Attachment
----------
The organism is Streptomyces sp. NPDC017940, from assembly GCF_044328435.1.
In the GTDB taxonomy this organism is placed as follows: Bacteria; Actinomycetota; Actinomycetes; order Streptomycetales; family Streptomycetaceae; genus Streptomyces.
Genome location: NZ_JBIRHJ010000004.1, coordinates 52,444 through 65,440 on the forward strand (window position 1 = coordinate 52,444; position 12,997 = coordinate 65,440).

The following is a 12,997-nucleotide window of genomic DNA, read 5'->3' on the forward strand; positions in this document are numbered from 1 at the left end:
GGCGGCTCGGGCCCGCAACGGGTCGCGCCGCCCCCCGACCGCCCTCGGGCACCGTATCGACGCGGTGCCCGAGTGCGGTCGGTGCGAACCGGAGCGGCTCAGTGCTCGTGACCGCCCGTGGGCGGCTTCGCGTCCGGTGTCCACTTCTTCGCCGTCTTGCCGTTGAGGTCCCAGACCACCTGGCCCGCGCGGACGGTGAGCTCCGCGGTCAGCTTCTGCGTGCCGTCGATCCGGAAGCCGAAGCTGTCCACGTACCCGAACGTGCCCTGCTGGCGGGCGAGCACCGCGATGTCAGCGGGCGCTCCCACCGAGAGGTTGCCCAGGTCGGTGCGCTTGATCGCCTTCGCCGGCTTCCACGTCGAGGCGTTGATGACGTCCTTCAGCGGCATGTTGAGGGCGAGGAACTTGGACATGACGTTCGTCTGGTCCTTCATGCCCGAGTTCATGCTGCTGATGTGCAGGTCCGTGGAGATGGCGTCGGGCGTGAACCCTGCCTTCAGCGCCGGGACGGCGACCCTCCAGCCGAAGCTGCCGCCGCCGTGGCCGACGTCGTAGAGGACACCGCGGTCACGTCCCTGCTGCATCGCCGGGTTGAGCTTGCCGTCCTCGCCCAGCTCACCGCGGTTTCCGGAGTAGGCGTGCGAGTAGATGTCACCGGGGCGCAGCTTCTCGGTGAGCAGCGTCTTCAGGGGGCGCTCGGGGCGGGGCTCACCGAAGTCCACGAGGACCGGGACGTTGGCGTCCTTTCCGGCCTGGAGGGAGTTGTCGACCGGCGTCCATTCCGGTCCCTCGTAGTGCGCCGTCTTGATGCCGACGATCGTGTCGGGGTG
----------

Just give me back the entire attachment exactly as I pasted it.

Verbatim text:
The organism is Streptomyces sp. NPDC017940, from assembly GCF_044328435.1.
In the GTDB taxonomy this organism is placed as follows: Bacteria; Actinomycetota; Actinomycetes; order Streptomycetales; family Streptomycetaceae; genus Streptomyces.
Genome location: NZ_JBIRHJ010000004.1, coordinates 52,444 through 65,440 on the forward strand (window position 1 = coordinate 52,444; position 12,997 = coordinate 65,440).

The following is a 12,997-nucleotide window of genomic DNA, read 5'->3' on the forward strand; positions in this document are numbered from 1 at the left end:
GGCGGCTCGGGCCCGCAACGGGTCGCGCCGCCCCCCGACCGCCCTCGGGCACCGTATCGACGCGGTGCCCGAGTGCGGTCGGTGCGAACCGGAGCGGCTCAGTGCTCGTGACCGCCCGTGGGCGGCTTCGCGTCCGGTGTCCACTTCTTCGCCGTCTTGCCGTTGAGGTCCCAGACCACCTGGCCCGCGCGGACGGTGAGCTCCGCGGTCAGCTTCTGCGTGCCGTCGATCCGGAAGCCGAAGCTGTCCACGTACCCGAACGTGCCCTGCTGGCGGGCGAGCACCGCGATGTCAGCGGGCGCTCCCACCGAGAGGTTGCCCAGGTCGGTGCGCTTGATCGCCTTCGCCGGCTTCCACGTCGAGGCGTTGATGACGTCCTTCAGCGGCATGTTGAGGGCGAGGAACTTGGACATGACGTTCGTCTGGTCCTTCATGCCCGAGTTCATGCTGCTGATGTGCAGGTCCGTGGAGATGGCGTCGGGCGTGAACCCTGCCTTCAGCGCCGGGACGGCGACCCTCCAGCCGAAGCTGCCGCCGCCGTGGCCGACGTCGTAGAGGACACCGCGGTCACGTCCCTGCTGCATCGCCGGGTTGAGCTTGCCGTCCTCGCCCAGCTCACCGCGGTTTCCGGAGTAGGCGTGCGAGTAGATGTCACCGGGGCGCAGCTTCTCGGTGAGCAGCGTCTTCAGGGGGCGCTCGGGGCGGGGCTCACCGAAGTCCACGAGGACCGGGACGTTGGCGTCCTTTCCGGCCTGGAGGGAGTTGTCGACCGGCGTCCATTCCGGTCCCTCGTAGTGCGCCGTCTTGATGCCGACGATCGTGTCGGGGTG